Posts Tagged ‘Southern’

It’s good to have friends who help you maintain a positive attitude and healthy habits. It’s also good to have friends who urge you to make questionable choices every once in a while.

When I emailed a photo of a surprising food find — Little Debbie Banana Pudding Rolls — to a former colleague earlier this week, he responded immediately:  “My professional advice to you is to buy two boxes of them right now. Why two? Because you’ll eat one box on the way home from the store.”

How could a girl resist?

I grew up eating Little Debbie products at my grandparent’s house in South Mississippi — my brother and I could always find a box of the treats on top of the refrigerator. I am the Forrest Gump of Little Debbie products, with a readily accessible running list of the different varieties taking up valuable space inside my brain. Ask me about nearly any of the company’s products, and I can run down a quick review for you. Here are just a few that popped into my head this very minute:

Devil Squares: Their substantial filling and sort of weirdly textured chocolate coating combine for a unique and delicious culinary experience that made me, as a child, feel slightly more sophisticated than my tomboyish habits generally merited. (more…)

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Pity the do-it-yourself mattress haulers of Alabama. Tasked with toting an unruly bed across town, armed with only a station wagon or minivan and cheap rope, they bravely soldier on, carrying out their duty with a degree of ineptitude and inadvisability usually exhibited by sugar-stoked, undersupervised 7-year-old boys with bottle rockets and short attention spans.

I can’t go two weeks without seeing a mattress on the side of the road, liberated by wind and poor rope skills, whether I’m driving within city limits or on county roads.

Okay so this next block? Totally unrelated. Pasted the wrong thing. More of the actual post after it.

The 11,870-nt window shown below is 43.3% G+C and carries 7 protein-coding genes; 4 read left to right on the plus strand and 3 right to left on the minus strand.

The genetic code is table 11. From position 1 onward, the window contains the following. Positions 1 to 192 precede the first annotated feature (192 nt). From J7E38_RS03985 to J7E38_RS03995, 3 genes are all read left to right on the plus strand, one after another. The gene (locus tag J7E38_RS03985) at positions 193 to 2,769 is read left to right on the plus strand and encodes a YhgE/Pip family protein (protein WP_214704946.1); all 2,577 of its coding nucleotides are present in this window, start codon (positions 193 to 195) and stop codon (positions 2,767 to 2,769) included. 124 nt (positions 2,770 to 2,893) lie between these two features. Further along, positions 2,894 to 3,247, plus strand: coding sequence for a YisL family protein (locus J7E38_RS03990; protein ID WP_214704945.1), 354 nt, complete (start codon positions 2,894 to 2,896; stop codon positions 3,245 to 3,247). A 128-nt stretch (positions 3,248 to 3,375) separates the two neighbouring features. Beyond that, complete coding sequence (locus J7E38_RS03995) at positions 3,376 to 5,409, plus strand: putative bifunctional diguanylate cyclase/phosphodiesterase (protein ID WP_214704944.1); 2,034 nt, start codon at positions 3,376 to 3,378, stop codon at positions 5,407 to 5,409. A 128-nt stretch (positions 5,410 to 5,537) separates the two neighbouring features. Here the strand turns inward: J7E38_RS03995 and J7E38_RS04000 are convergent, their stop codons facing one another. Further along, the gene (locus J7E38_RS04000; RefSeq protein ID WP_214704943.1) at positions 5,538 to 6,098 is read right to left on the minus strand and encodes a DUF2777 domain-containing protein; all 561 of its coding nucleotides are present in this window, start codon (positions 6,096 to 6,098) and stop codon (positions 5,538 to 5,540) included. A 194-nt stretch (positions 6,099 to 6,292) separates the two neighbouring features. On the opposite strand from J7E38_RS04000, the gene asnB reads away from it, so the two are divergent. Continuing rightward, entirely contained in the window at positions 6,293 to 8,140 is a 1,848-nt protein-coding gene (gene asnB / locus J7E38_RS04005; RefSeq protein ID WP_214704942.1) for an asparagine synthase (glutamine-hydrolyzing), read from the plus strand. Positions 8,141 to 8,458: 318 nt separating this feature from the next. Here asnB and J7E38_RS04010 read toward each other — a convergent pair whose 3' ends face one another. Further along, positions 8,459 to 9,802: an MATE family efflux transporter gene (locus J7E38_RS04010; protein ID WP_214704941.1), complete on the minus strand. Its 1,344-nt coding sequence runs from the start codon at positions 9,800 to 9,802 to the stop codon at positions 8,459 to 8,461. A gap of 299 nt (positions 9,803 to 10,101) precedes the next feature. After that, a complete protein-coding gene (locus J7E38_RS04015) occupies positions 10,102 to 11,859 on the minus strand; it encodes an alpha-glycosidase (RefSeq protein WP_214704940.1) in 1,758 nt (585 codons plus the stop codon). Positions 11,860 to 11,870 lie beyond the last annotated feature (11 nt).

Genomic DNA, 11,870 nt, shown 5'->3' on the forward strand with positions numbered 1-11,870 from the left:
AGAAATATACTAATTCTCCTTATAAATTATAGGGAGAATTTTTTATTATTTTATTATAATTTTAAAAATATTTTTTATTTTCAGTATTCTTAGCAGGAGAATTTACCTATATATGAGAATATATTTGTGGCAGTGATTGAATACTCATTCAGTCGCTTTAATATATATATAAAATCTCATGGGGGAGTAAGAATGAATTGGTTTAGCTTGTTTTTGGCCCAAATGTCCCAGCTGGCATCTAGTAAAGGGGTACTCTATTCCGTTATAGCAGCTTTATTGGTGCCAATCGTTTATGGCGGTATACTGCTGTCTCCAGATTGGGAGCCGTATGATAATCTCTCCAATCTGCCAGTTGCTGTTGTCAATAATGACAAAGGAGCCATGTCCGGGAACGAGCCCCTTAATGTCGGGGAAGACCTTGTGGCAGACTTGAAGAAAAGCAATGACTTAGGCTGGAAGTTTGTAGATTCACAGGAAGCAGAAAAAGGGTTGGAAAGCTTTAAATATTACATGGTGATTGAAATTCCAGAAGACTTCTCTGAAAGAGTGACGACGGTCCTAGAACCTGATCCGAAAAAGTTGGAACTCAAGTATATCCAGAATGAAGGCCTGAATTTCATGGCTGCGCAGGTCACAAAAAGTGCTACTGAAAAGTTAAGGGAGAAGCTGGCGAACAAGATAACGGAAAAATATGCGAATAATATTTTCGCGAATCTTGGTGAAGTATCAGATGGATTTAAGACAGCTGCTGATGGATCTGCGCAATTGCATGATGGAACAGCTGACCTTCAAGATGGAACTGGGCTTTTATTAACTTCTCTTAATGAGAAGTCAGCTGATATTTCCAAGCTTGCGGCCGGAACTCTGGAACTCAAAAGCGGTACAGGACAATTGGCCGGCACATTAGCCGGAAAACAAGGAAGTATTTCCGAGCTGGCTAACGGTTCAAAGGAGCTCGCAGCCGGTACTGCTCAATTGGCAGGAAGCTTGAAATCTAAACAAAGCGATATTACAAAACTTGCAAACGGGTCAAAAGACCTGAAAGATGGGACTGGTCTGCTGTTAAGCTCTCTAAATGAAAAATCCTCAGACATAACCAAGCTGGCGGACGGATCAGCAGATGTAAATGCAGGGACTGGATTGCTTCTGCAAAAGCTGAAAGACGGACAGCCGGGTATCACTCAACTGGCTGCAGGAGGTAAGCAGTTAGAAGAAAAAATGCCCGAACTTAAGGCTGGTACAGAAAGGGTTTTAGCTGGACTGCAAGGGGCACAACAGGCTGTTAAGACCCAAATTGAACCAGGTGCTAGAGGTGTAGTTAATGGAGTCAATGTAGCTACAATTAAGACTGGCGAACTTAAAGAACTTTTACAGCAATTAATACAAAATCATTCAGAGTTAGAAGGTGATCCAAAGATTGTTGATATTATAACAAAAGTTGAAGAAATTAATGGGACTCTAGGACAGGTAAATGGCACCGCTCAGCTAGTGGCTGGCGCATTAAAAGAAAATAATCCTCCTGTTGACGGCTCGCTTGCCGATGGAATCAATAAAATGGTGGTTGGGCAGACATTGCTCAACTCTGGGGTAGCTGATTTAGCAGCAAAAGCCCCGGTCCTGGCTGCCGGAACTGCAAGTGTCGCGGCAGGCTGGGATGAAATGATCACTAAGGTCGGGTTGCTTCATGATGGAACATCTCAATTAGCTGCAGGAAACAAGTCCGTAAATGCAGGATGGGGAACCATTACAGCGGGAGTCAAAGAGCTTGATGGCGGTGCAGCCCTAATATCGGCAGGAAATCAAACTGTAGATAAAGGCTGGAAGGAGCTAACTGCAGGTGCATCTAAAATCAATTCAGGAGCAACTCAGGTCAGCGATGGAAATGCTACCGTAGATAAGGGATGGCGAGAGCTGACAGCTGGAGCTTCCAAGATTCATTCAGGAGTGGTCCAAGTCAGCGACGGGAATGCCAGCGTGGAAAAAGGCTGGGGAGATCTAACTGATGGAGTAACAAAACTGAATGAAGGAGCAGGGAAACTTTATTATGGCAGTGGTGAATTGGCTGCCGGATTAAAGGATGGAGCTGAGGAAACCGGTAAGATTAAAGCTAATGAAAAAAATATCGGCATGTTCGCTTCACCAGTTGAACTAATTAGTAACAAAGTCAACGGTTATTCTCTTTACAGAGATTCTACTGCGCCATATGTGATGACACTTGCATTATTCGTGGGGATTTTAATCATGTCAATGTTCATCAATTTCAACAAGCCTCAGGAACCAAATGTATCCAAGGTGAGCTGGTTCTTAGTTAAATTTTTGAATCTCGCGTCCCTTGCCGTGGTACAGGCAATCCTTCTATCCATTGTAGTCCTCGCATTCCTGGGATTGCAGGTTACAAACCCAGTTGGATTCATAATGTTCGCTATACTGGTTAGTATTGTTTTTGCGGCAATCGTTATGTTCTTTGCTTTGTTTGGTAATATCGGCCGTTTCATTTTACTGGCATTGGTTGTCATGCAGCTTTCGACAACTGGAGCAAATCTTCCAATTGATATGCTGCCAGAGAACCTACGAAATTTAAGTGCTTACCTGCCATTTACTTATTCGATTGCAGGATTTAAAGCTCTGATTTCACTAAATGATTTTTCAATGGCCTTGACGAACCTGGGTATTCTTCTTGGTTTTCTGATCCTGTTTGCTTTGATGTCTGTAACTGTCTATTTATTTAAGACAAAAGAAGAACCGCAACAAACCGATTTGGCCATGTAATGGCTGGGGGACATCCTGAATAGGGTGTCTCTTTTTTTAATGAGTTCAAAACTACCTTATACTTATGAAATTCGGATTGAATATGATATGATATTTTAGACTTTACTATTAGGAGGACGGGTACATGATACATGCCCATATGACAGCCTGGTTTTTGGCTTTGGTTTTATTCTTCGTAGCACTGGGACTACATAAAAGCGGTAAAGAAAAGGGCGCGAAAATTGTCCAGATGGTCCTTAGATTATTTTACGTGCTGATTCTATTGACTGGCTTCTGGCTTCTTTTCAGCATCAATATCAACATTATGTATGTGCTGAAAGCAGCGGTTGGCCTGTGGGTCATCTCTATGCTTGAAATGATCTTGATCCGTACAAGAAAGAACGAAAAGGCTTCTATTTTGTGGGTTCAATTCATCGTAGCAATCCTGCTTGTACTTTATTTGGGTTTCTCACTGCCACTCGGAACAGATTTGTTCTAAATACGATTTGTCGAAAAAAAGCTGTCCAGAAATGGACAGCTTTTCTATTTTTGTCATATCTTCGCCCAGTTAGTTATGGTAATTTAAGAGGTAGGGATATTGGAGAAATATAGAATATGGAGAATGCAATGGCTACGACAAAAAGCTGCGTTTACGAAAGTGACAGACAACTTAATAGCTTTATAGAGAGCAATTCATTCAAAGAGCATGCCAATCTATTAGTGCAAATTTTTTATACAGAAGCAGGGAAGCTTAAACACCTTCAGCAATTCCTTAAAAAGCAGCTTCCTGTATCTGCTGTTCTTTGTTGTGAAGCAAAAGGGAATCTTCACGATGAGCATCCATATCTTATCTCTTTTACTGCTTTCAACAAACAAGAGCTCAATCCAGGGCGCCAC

These mattresses are always used. You can tell by the – well, you can tell by the stains on them. I’m assuming they’re being moved from house to house, from apartment to apartment. Because who in their right mind would buy a used mattress? I mean, other than the dozens of people who, in the mid-1990s, purchased used (mightily used, some would say) mattresses from the Gone With the Wind Hotel in Mobile, Ala., a hotel located in a colorful part of town (a colorful part of town that I lived in, BTW).

The Gone With the Wind Hotel’s going-out-of-business sale meant that for several weeks, Dauphin Island Parkway was strewn with used, stained beyond stained mattresses, a graveyard of comfort coils and bad planning. Apparently the price was so good that people didn’t even care when the mattresses blew off of their vehicles; either they turned back around and tied another one on, or just motored on back home a few dollars lighter and, frankly, probably not that much wiser. They were buying used mattresses from a discount hotel on the side of the interstate, after all.

What exactly is the psychology behind attempting to tie a relatively heavy, incredibly floppy item to the top of one’s vehicle? What is the owner of a pickup truck thinking when he balances a large mattress across the top of a medium truck bed and leaves stability to chance, rather than proper tie-downs? Is this a Southern thing, or do people all over feel compelled to stack one of their most personal and useful possessions atop their ride, a la The Beverly Hillbillies? Why is it so much funnier to see a mattress sagging over the roof of a minivan than it is to spot one on an SUV?

The questions, they never end. Me following a vehicle going more than 25 mph with a mattress tied on top does end, however, even if I have to take the long way home.

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During my most recent CSA adventure, I made stuffed eight-ball squash. Don’t tell the generations of ancestors before me who were Southern farmers, but I still just don’t like squash.

I did like the seeds, however, roasted at 350 degrees with a little olive oil and salt. They were crunchy and delicious, plus they looked awfully nice in my favorite green bowls.